What is cuffing season? Meaning of relationship trend explained by behavioural experts and when it is

This is a term you may have heard single people discussing during the autumn and winter season

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There’s so many terms out there used to explain different types of relationships and how people treat those they have romantic connections with - from polyamory to ghosting. One of the most talked about terms at the moment is cuffing, and you may have heard single people discussing settling down for cuffing season.

While spring flings can be fun, it’s not hot 24/7 in every part of the world, leaving those who live in cold temperatures feeling a little lonely. Having a cuffing partner could be the cure for those winter blues.

But, do you know what the term means? NationalWorld has spoken to three experts to answer all your questions about cuffing season, including just what it is, when it is, what benefit people get from it, and what problems could arise from it. Here’s what you need to know.

What is cuffing season, and when is it?

Cuffing season refers to the time of year when people enter in to short-term relationships to keep themselves warm - physically and emotionally - during the winter season cuffing is slang for handcuffs, so cuffing season relates to attaching yourself to a person for a short period of time.

Cuffing season typically begins in October in the UK, when temperatures begin to drop, and lasts until March or April, when the temperatures begin to increase again. Wherever you live in the world, a relationship formed during cuffing season is timed from when the clocks go back to when they go forward.

Lisa Spitz, a counsellor and psychotherapist, said: “Autumn/ winter is a time of colder weather, staying home more and hibernating and who wouldn’t like someone to do that with? We all crave connections and some of us are looking for more meaningful connections than others. People are looking for connections, especially after numerous lockdowns and the current global and fiscal insecurity.”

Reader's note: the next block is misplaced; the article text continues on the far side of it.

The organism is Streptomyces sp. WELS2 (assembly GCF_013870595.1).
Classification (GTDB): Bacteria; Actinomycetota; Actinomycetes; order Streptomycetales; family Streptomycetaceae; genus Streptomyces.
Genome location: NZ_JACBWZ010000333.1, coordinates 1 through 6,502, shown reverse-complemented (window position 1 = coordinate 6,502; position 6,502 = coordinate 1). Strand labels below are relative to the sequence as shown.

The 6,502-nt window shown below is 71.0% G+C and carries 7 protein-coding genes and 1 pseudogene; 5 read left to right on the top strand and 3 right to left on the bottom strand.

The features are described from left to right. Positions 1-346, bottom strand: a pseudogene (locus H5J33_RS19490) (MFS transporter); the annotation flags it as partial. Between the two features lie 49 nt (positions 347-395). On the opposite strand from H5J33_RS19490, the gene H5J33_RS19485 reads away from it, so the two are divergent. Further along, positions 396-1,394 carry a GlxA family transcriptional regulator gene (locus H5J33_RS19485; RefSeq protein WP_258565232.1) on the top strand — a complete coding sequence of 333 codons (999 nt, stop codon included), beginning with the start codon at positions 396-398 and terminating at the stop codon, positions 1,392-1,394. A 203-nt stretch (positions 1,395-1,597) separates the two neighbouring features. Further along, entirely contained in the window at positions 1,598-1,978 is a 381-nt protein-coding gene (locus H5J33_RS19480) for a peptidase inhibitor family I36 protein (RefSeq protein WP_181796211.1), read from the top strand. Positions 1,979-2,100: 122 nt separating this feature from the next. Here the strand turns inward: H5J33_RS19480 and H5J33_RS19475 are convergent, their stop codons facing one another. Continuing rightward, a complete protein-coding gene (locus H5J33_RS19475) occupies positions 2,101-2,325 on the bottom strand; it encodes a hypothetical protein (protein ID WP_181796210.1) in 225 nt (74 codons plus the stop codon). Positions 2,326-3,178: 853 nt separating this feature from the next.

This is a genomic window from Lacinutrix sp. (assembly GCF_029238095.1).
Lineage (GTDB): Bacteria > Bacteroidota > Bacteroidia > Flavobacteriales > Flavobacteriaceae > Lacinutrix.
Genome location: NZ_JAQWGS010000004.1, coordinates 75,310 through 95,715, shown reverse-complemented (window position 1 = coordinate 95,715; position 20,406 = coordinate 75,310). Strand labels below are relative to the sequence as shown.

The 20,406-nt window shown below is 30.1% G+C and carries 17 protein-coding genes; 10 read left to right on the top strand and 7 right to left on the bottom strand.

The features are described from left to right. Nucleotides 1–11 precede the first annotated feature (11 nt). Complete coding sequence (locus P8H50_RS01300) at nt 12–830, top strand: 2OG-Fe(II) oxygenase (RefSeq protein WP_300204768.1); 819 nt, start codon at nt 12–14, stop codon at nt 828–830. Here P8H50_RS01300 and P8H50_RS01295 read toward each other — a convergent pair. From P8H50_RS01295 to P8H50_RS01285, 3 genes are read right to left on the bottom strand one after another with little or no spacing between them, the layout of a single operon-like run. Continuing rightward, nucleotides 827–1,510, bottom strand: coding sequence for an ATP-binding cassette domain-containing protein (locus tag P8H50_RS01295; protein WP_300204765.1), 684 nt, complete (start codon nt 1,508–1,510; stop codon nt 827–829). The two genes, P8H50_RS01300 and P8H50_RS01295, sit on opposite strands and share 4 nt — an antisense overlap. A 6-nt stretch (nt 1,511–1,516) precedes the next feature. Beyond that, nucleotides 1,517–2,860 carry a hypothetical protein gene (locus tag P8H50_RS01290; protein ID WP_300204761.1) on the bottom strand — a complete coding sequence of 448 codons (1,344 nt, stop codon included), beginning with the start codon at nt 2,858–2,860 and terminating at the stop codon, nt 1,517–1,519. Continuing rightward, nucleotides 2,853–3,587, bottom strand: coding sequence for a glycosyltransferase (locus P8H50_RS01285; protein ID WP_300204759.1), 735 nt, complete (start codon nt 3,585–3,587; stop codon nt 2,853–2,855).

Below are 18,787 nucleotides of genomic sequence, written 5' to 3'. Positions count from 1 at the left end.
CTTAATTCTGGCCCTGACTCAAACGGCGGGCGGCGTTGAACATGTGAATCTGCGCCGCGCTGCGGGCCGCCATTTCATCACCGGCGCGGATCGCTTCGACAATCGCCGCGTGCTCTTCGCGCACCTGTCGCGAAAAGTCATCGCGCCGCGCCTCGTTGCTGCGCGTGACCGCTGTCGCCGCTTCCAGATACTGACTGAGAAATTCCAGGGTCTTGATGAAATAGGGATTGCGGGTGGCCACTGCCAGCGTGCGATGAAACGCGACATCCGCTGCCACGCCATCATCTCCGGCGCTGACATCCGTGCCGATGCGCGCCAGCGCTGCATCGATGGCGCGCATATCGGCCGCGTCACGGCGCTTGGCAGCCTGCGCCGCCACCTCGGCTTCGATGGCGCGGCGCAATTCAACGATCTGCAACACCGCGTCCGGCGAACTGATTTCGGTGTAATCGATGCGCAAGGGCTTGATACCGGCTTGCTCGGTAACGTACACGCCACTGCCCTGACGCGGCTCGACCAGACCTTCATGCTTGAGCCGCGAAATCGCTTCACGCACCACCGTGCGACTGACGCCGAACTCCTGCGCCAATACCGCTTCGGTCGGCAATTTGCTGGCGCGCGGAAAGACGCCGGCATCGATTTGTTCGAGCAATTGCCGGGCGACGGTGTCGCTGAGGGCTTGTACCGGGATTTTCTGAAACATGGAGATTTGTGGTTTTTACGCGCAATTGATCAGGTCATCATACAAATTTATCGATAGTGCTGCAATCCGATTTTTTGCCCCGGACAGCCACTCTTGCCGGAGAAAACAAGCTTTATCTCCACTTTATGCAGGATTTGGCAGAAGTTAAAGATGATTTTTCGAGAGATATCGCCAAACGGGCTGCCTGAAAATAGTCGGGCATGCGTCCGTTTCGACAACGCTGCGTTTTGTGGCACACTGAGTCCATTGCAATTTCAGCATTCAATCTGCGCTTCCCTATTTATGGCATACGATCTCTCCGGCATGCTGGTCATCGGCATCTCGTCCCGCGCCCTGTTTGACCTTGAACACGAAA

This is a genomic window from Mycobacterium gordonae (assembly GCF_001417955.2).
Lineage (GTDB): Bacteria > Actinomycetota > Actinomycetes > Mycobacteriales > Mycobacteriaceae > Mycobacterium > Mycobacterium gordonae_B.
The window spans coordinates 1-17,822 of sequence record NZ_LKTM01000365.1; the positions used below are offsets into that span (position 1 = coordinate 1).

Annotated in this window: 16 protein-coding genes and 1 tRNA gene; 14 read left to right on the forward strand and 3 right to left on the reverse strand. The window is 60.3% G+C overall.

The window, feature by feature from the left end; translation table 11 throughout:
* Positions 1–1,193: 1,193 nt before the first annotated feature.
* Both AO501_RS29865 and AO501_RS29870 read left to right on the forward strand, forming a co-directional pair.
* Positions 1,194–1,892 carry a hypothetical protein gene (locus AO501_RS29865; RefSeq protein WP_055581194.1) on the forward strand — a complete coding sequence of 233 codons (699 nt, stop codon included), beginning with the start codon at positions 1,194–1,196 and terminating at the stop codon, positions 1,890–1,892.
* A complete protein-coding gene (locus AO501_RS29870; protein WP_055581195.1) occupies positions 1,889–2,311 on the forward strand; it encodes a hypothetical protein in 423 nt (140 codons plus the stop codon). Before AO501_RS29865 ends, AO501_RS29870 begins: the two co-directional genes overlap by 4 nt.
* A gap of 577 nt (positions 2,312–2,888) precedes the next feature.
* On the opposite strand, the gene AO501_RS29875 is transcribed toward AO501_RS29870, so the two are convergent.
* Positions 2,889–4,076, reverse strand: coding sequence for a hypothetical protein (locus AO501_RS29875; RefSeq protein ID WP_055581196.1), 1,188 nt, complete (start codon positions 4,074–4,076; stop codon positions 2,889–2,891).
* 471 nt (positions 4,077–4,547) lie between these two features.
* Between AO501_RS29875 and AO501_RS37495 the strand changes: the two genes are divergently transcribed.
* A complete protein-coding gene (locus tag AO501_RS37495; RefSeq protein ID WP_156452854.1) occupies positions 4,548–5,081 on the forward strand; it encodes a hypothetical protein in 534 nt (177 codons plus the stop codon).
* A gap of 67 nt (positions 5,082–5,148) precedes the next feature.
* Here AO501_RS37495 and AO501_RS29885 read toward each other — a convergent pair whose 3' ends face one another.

Relationship psychotherapist Dipti Tait said that in the UK, an alternative name for a cuffing partner is a ‘Christmas companion’ as people often look for a person to keep them company during the festive season which comes during the colder months.

What benefits do people get from cuffing season?

There are some benefits to coupling up with someone just for a few weeks or months, according to the experts. Spitz said people who get in to these shorter relationships can look forward to physical intimacy to keep them warm during the colder months. She added: “The positives of cuffing season are regular sex. Hopefully you’ll get companionship within the home and have someone that cares about you on some level too. Fundamentally in my opinion there is nothing wrong with short-term relationships with intent if both parties are on the same page and want the same thing.”

Tait said these brief connections can also improve people’s moods: “This concept feels as if it’s new, but it’s really not. There are lots of short-term relationships going on all the time - think of first date addicts, the holiday fling, the summer romance, one night stands and even friends with benefits. The difference with the cuffing season is that it is a planned relationship for one purpose and that is to get through the winter with a companion to prevent loneliness, low mood, isolation and depression, and to have fun and be curious with a like-minded and uncomplicated free-spirit.

“Getting together with somebody new over the cuffing season is exciting. Because the relationship is brand new as well as temporary, it will usually be dynamic, experimental and full of fun, kind of like the honeymoon period in any new relationship, and this gives us a huge dopamine buzz.”

Some couples are together just for a short time during cuffing season.Some couples are together just for a short time during cuffing season.